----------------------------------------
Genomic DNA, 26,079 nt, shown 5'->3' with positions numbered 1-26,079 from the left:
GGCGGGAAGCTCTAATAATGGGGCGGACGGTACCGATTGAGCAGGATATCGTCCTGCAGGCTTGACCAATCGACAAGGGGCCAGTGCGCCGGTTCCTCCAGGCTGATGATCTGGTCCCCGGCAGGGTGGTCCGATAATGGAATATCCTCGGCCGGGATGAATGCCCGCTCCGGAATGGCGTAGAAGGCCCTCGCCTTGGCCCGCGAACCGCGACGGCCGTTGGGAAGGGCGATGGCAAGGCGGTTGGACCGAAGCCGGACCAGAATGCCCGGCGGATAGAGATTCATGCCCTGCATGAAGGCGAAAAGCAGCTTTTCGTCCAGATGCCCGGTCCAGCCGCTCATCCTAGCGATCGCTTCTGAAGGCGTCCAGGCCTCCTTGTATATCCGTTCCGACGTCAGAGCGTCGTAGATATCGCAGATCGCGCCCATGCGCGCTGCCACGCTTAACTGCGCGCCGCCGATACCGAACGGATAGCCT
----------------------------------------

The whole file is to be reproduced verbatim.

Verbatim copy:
Genomic DNA, 26,079 nt, shown 5'->3' with positions numbered 1-26,079 from the left:
GGCGGGAAGCTCTAATAATGGGGCGGACGGTACCGATTGAGCAGGATATCGTCCTGCAGGCTTGACCAATCGACAAGGGGCCAGTGCGCCGGTTCCTCCAGGCTGATGATCTGGTCCCCGGCAGGGTGGTCCGATAATGGAATATCCTCGGCCGGGATGAATGCCCGCTCCGGAATGGCGTAGAAGGCCCTCGCCTTGGCCCGCGAACCGCGACGGCCGTTGGGAAGGGCGATGGCAAGGCGGTTGGACCGAAGCCGGACCAGAATGCCCGGCGGATAGAGATTCATGCCCTGCATGAAGGCGAAAAGCAGCTTTTCGTCCAGATGCCCGGTCCAGCCGCTCATCCTAGCGATCGCTTCTGAAGGCGTCCAGGCCTCCTTGTATATCCGTTCCGACGTCAGAGCGTCGTAGATATCGCAGATCGCGCCCATGCGCGCTGCCACGCTTAACTGCGCGCCGCCGATACCGAACGGATAGCCT